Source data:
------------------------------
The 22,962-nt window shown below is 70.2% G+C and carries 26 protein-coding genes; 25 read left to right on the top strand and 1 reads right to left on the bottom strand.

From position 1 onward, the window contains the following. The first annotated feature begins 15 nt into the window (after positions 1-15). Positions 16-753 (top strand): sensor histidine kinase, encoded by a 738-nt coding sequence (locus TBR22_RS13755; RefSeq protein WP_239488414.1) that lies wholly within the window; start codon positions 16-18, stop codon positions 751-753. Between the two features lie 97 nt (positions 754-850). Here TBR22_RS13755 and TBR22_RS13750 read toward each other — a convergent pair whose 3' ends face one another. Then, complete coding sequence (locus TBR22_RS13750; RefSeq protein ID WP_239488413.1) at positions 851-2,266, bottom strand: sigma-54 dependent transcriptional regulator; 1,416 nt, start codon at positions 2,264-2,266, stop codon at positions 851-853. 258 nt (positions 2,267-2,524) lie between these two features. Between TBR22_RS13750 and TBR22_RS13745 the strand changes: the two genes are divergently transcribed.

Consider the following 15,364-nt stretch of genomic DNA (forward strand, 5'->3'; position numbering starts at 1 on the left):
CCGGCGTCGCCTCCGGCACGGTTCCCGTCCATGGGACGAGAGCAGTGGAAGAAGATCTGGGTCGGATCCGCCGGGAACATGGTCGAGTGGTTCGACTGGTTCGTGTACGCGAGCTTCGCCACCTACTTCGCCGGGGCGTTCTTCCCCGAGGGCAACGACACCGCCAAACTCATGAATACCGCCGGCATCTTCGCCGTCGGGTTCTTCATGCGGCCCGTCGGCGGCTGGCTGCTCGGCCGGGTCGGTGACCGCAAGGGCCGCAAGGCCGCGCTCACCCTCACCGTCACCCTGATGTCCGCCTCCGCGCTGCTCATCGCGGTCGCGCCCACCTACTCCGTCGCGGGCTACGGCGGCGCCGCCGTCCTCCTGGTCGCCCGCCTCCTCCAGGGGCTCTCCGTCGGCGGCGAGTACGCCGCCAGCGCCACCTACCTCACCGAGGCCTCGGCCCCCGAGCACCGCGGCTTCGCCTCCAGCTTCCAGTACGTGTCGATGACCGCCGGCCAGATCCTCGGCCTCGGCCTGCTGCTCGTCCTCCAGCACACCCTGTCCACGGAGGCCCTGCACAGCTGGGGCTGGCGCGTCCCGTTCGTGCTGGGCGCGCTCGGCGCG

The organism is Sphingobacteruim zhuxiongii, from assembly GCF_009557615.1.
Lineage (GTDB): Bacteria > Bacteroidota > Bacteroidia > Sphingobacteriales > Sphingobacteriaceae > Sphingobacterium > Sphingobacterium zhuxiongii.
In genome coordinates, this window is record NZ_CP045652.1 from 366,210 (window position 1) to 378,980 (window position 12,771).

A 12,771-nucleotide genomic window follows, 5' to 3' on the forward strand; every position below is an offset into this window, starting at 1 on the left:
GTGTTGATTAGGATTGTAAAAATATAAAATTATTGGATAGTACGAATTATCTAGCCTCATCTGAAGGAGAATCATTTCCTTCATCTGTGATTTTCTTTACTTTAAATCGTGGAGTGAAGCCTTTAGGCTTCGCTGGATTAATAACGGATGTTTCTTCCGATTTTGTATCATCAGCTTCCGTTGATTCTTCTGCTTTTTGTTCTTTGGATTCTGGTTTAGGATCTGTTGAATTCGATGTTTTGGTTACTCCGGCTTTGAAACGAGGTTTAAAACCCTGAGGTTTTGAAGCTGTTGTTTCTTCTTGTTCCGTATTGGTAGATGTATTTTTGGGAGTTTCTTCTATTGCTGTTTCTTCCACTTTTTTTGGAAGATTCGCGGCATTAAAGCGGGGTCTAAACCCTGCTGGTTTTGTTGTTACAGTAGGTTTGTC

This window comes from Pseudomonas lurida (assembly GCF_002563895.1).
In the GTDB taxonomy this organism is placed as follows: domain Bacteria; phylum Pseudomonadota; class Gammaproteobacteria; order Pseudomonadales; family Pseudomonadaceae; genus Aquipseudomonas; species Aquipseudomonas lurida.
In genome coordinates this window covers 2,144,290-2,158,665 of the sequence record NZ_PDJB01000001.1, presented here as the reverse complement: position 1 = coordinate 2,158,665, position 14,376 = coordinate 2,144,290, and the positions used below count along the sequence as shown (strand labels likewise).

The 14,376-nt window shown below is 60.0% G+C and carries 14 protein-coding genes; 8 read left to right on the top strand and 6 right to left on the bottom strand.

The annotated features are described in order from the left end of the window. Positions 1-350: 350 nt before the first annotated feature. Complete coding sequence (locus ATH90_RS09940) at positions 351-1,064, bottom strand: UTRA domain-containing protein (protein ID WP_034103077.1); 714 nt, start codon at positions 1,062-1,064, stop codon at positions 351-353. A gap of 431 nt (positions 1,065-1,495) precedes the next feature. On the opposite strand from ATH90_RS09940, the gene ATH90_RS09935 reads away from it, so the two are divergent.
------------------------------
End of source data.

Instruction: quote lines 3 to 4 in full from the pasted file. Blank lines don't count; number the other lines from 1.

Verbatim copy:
Consider the following 15,364-nt stretch of genomic DNA (forward strand, 5'->3'; position numbering starts at 1 on the left):
CCGGCGTCGCCTCCGGCACGGTTCCCGTCCATGGGACGAGAGCAGTGGAAGAAGATCTGGGTCGGATCCGCCGGGAACATGGTCGAGTGGTTCGACTGGTTCGTGTACGCGAGCTTCGCCACCTACTTCGCCGGGGCGTTCTTCCCCGAGGGCAACGACACCGCCAAACTCATGAATACCGCCGGCATCTTCGCCGTCGGGTTCTTCATGCGGCCCGTCGGCGGCTGGCTGCTCGGCCGGGTCGGTGACCGCAAGGGCCGCAAGGCCGCGCTCACCCTCACCGTCACCCTGATGTCCGCCTCCGCGCTGCTCATCGCGGTCGCGCCCACCTACTCCGTCGCGGGCTACGGCGGCGCCGCCGTCCTCCTGGTCGCCCGCCTCCTCCAGGGGCTCTCCGTCGGCGGCGAGTACGCCGCCAGCGCCACCTACCTCACCGAGGCCTCGGCCCCCGAGCACCGCGGCTTCGCCTCCAGCTTCCAGTACGTGTCGATGACCGCCGGCCAGATCCTCGGCCTCGGCCTGCTGCTCGTCCTCCAGCACACCCTGTCCACGGAGGCCCTGCACAGCTGGGGCTGGCGCGTCCCGTTCGTGCTGGGCGCGCTCGGCGCG